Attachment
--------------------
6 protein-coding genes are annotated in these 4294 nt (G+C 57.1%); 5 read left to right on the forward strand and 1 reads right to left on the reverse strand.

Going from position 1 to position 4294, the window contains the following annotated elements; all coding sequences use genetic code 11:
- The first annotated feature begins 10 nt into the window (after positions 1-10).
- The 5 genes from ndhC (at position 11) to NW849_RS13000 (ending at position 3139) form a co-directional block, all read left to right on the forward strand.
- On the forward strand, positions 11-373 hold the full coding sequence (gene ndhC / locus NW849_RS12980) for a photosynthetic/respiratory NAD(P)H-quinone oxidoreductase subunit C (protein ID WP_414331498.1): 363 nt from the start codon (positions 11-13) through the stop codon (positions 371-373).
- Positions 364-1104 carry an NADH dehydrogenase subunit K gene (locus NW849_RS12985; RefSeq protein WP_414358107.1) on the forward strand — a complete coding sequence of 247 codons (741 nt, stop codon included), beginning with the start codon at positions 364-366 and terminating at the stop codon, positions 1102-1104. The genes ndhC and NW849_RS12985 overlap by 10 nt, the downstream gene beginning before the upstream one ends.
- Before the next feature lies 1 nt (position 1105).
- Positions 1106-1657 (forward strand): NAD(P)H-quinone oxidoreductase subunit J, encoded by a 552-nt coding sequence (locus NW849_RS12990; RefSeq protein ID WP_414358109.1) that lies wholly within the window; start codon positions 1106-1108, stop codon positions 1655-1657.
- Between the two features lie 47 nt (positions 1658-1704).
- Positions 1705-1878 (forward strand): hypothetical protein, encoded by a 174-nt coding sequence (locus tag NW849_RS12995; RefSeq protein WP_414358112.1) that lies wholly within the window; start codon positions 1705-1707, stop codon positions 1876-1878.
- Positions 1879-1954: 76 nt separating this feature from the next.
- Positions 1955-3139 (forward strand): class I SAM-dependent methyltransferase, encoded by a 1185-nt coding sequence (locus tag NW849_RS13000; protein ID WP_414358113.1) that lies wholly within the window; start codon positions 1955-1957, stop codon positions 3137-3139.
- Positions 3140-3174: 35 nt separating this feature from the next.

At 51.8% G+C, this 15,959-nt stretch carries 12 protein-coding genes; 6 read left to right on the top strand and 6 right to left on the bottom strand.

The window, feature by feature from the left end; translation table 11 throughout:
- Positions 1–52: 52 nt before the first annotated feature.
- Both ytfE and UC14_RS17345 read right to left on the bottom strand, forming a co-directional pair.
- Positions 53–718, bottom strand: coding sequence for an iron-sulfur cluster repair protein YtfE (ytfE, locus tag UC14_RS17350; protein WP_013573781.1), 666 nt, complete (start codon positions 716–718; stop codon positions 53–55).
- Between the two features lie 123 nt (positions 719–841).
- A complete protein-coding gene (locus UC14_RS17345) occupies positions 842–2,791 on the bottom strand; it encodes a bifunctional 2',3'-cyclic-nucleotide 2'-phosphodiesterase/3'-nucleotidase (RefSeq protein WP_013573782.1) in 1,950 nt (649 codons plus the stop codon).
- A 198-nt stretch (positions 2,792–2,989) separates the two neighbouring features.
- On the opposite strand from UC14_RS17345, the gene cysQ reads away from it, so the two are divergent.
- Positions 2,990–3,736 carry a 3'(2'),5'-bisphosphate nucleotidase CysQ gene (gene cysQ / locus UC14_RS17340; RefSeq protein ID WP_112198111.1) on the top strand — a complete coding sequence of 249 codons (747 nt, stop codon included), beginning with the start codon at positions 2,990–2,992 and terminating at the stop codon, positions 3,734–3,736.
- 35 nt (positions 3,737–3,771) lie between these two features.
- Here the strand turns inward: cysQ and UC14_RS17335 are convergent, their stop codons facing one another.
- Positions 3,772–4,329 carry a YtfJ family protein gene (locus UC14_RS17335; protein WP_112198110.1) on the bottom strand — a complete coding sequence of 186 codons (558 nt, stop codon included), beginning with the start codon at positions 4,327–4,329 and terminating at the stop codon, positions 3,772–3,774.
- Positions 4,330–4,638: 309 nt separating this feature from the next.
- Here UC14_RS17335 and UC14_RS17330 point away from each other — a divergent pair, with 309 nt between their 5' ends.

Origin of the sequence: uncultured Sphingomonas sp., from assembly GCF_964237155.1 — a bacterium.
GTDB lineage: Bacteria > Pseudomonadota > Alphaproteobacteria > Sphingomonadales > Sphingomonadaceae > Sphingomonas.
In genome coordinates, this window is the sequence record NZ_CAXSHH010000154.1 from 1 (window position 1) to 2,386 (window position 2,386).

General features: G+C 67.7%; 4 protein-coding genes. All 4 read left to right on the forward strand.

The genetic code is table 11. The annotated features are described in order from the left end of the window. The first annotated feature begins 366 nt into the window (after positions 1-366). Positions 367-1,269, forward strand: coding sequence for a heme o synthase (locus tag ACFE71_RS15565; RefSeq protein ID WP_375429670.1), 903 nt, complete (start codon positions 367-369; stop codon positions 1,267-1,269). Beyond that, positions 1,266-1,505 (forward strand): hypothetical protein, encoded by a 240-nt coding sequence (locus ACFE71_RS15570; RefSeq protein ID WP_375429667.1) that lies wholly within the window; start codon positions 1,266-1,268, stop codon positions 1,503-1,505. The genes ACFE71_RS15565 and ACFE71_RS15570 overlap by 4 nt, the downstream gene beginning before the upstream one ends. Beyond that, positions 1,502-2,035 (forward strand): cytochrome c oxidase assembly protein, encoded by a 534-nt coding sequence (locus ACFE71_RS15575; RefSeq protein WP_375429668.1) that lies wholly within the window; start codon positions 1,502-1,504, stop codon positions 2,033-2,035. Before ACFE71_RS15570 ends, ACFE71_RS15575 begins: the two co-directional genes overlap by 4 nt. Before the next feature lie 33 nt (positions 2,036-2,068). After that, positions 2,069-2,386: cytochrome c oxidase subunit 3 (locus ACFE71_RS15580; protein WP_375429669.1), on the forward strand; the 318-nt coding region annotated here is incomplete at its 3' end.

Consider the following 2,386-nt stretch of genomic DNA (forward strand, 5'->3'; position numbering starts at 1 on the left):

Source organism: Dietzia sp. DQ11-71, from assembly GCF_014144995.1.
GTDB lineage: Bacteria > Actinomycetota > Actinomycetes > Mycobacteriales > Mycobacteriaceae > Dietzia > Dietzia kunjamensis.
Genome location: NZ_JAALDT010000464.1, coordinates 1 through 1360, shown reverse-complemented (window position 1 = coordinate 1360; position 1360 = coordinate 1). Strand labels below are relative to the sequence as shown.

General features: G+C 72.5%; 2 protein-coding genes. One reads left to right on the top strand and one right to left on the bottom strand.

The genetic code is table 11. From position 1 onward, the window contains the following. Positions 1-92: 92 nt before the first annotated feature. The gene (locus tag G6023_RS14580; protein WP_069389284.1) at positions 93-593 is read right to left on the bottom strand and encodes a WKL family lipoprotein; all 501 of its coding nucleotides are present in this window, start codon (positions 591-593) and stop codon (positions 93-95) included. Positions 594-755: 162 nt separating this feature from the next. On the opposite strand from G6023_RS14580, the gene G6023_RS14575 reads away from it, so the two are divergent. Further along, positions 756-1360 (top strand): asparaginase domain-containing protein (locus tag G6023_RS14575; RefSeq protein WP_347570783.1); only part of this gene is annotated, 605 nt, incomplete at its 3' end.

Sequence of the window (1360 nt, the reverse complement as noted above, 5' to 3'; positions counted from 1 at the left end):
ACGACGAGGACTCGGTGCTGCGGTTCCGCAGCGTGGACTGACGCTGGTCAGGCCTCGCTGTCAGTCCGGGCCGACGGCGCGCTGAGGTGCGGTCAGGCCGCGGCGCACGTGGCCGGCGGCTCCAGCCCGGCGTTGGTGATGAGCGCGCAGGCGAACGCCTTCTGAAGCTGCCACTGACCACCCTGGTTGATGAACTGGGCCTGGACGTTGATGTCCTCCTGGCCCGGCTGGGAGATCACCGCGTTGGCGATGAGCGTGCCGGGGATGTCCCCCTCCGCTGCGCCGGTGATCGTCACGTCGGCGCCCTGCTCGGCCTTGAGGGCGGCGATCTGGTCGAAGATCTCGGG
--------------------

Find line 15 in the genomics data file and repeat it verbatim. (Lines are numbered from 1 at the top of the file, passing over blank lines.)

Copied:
The window, feature by feature from the left end; translation table 11 throughout: